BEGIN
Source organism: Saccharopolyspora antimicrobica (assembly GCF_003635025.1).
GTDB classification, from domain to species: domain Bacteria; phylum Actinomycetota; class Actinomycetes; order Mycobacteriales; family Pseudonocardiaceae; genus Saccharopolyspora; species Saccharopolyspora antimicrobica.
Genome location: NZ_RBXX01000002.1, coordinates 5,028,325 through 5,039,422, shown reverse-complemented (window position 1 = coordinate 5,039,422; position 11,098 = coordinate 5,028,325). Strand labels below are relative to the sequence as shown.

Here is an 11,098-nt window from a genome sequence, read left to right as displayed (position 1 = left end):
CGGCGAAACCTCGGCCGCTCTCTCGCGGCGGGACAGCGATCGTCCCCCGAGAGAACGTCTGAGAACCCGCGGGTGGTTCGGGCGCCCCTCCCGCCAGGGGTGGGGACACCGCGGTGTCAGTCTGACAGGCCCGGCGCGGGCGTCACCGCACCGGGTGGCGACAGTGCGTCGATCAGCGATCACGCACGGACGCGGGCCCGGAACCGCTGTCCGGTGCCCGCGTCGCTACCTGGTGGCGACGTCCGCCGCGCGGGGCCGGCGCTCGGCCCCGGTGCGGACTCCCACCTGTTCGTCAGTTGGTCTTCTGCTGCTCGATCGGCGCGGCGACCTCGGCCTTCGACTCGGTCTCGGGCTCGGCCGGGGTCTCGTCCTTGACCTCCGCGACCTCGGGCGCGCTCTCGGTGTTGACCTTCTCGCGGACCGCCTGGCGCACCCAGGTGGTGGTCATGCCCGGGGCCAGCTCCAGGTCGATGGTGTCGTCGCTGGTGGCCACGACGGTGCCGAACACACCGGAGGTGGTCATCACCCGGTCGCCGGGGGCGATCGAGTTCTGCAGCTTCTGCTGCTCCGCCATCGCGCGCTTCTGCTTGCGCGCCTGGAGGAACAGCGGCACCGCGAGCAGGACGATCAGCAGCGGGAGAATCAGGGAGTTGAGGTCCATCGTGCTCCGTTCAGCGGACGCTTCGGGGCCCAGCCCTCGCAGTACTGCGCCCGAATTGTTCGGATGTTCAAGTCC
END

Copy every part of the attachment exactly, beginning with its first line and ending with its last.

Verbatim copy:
Source organism: Saccharopolyspora antimicrobica (assembly GCF_003635025.1).
GTDB classification, from domain to species: domain Bacteria; phylum Actinomycetota; class Actinomycetes; order Mycobacteriales; family Pseudonocardiaceae; genus Saccharopolyspora; species Saccharopolyspora antimicrobica.
Genome location: NZ_RBXX01000002.1, coordinates 5,028,325 through 5,039,422, shown reverse-complemented (window position 1 = coordinate 5,039,422; position 11,098 = coordinate 5,028,325). Strand labels below are relative to the sequence as shown.

Here is an 11,098-nt window from a genome sequence, read left to right as displayed (position 1 = left end):
CGGCGAAACCTCGGCCGCTCTCTCGCGGCGGGACAGCGATCGTCCCCCGAGAGAACGTCTGAGAACCCGCGGGTGGTTCGGGCGCCCCTCCCGCCAGGGGTGGGGACACCGCGGTGTCAGTCTGACAGGCCCGGCGCGGGCGTCACCGCACCGGGTGGCGACAGTGCGTCGATCAGCGATCACGCACGGACGCGGGCCCGGAACCGCTGTCCGGTGCCCGCGTCGCTACCTGGTGGCGACGTCCGCCGCGCGGGGCCGGCGCTCGGCCCCGGTGCGGACTCCCACCTGTTCGTCAGTTGGTCTTCTGCTGCTCGATCGGCGCGGCGACCTCGGCCTTCGACTCGGTCTCGGGCTCGGCCGGGGTCTCGTCCTTGACCTCCGCGACCTCGGGCGCGCTCTCGGTGTTGACCTTCTCGCGGACCGCCTGGCGCACCCAGGTGGTGGTCATGCCCGGGGCCAGCTCCAGGTCGATGGTGTCGTCGCTGGTGGCCACGACGGTGCCGAACACACCGGAGGTGGTCATCACCCGGTCGCCGGGGGCGATCGAGTTCTGCAGCTTCTGCTGCTCCGCCATCGCGCGCTTCTGCTTGCGCGCCTGGAGGAACAGCGGCACCGCGAGCAGGACGATCAGCAGCGGGAGAATCAGGGAGTTGAGGTCCATCGTGCTCCGTTCAGCGGACGCTTCGGGGCCCAGCCCTCGCAGTACTGCGCCCGAATTGTTCGGATGTTCAAGTCC